OVER 5,000 Tutankhamun artefacts will be on display at the new Grand Egyptian Museum (GEM) later this year.
We took a look behind the scenes of the labs in Cairo where a lot of the precious objects are currently being restored.
33The scientists are working hard to restore Tutankhamun’s golden coffinCredit: Charlotte Edwards
33The coffin is being carefully restored using small pieces that have fallen off itCredit: Charlotte Edwards
33The special hieroglyphs at the bottom of his coffin can be seen hereCredit: Charlotte Edwards
The $1.3billion (£1billion) building will be the world’s biggest archaeological museum and will host the largest collection of King Tut’s artefacts ever displayed.
Since construction began back in 2012, scientists have been working hard to restore artefacts in nearby laboratories specifically built to store them.
In a controversial move, Tutankhamun himself is also intended to be taken to the museum site in May.
The boy king currently resides in his tomb in the Valley of the Kings in Luxor, where he has rested for over 3,300 years.
33The coffin is over 3,000 years old so some damage and wear and tear is to be expectedCredit: Charlotte Edwards
33The coffin is made of wood and coated in goldCredit: Charlotte Edwards
33Special tape is currently being used to hold some coffin pieces in placeCredit: Charlotte Edwards
33Some coffin fragments that will be stuck back on can be seen hereCredit: Charlotte Edwards
Many people in Luxor are upset about this prospect, not least because Tutankhamun’s tomb is a big tourism draw for the area.
There are also those who believe that the ‘curse of the pharaohs’ will be set upon anyone who disturbs the resting place of an ancient Egyptian King or Queen.
When asked about the curse, Dr Eltayeb Abbas, director of archaeological affairs at the Grand Egyptian Museum, told us: “I know there are cursed texts and the Egyptians really believed in the power of the word.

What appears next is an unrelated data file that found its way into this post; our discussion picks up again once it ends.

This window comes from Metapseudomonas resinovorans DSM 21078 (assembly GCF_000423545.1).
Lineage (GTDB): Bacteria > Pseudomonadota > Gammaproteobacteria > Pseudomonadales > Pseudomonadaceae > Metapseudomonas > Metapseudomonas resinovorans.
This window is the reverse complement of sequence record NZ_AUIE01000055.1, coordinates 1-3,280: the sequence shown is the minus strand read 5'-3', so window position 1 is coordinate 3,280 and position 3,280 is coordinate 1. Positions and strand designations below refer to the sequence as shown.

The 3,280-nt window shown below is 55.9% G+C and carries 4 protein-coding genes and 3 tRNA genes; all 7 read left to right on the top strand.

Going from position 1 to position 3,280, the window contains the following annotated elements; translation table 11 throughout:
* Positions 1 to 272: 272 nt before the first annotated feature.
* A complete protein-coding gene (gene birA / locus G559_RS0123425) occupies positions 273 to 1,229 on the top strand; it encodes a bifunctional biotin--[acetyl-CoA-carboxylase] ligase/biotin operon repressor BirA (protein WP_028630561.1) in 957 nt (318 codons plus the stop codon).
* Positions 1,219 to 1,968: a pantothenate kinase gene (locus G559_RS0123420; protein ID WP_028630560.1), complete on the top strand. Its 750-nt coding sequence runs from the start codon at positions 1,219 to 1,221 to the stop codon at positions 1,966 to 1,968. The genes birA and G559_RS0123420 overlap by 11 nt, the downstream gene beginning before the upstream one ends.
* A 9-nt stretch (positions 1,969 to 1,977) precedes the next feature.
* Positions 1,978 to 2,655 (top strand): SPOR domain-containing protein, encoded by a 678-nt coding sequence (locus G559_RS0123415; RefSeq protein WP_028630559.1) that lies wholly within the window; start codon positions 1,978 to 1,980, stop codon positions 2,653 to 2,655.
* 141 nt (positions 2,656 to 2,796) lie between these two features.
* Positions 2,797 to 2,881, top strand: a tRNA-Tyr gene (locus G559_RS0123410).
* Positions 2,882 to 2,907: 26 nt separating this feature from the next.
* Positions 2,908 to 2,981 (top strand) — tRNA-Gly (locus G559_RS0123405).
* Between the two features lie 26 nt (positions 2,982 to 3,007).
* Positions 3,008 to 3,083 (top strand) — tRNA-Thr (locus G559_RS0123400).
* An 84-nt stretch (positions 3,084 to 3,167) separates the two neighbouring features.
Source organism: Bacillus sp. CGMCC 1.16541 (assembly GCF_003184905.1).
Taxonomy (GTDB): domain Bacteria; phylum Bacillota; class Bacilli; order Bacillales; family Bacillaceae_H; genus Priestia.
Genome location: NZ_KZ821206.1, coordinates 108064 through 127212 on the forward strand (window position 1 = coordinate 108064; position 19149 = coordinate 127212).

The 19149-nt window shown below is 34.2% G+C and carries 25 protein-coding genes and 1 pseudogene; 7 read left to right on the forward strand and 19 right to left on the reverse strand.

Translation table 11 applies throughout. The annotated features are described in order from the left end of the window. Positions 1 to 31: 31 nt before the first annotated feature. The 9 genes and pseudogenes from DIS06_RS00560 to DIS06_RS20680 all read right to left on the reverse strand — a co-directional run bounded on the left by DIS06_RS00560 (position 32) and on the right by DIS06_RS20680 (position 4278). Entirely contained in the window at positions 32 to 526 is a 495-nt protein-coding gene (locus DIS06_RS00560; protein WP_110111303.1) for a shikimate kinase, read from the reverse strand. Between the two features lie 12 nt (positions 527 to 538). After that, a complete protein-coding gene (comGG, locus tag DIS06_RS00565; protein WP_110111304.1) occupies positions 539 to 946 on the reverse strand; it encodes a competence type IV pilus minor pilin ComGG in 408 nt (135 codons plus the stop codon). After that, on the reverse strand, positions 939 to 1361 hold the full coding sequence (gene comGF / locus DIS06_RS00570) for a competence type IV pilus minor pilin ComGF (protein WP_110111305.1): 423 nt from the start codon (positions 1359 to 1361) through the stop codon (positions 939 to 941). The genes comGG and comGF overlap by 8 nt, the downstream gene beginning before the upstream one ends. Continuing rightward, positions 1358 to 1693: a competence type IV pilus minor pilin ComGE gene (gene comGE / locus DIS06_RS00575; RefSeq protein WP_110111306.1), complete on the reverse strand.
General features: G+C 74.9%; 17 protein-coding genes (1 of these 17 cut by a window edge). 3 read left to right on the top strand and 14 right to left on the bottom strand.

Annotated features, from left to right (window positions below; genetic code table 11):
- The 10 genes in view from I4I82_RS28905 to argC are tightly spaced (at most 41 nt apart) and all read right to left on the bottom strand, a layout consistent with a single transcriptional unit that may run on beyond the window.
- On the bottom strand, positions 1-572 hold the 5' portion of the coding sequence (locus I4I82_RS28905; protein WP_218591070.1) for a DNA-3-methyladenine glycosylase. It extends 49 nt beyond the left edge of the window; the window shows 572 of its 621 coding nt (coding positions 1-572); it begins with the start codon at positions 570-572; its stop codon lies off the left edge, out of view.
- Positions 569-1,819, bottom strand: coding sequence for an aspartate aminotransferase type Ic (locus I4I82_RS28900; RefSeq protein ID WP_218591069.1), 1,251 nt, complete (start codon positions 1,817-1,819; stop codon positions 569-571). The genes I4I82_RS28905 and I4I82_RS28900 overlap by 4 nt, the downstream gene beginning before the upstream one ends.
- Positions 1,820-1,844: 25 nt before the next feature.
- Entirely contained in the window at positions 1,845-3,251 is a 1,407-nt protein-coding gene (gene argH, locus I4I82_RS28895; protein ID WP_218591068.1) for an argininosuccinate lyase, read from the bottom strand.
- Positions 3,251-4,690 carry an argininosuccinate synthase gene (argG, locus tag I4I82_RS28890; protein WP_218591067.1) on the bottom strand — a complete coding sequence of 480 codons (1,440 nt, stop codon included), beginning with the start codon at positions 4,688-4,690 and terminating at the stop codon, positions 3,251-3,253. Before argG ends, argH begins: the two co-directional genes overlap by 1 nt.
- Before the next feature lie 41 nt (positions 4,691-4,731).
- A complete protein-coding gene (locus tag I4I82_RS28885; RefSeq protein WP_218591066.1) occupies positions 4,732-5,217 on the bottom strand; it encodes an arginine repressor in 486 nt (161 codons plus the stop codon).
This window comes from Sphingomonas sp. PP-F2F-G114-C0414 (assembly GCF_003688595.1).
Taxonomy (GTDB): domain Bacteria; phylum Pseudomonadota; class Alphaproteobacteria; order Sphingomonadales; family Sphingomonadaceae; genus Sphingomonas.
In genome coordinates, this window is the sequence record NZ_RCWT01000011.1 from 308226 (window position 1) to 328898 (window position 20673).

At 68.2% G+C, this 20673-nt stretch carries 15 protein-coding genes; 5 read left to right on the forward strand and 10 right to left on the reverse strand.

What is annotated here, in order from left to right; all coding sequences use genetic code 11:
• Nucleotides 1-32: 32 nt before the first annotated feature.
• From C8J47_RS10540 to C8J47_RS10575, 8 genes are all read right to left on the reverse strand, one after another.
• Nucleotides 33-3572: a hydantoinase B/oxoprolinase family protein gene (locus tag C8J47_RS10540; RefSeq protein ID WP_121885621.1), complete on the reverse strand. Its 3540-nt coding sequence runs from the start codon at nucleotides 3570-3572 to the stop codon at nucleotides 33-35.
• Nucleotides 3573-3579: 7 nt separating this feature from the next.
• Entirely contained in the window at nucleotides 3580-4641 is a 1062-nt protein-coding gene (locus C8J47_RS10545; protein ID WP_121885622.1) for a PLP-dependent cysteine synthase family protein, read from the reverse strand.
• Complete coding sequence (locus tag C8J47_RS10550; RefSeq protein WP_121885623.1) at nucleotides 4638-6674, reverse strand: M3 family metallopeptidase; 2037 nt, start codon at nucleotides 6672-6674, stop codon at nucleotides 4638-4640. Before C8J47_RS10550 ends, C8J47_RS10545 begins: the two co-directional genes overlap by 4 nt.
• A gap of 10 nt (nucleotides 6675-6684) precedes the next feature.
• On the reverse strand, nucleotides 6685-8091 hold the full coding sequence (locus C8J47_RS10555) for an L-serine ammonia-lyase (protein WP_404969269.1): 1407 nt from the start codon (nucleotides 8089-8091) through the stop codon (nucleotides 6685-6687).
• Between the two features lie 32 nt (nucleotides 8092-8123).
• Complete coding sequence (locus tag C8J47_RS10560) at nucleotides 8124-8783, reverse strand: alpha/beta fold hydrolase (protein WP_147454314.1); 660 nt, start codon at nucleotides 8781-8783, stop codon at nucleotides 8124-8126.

“So they were thinking that by reciting a text that would let things become real.
“But for us I wouldn’t say so. I am a villager coming from the west bank [of Luxor] and my family and all the people are believing in the existence of a curse.
“So I don’t have to believe but I have to respect the beliefs of the ancient Egyptians and the existence of a curse.”
33Thousands of Tutankhamun artefacts are currently being stored away in the GEM labsCredit: Charlotte Edwards
33Some artefacts from the tomb have never been displayed to the public beforeCredit: Charlotte Edwards
33King Tut was buried with a lot of different bedsCredit: Charlotte Edwards
The completion date for the Grand Egyptian Museum has already been pushed back several times but officials told us they’re hoping to officially launch in October 2020.
Tutankhamun will have several galleries dedicated to him and over 5,000 of the artefacts found in his tomb.
This includes some new artefacts that have recently been found by researchers.
When archaeologist Howard Carter was excavating King Tut’s tomb back in 1922 he collected a lot of dust and debris from the site.
Scientists recently sifted through this dust and found small wooden objects that they’re still identifying.
33Some of these objects were recently found in dust gathered from Tutankhamun’s tombCredit: Charlotte Edwards
33This dust and debris was collected by Howard Carter when he was excavating King Tut’s tomb almost 100 years agoCredit: Charlotte Edwards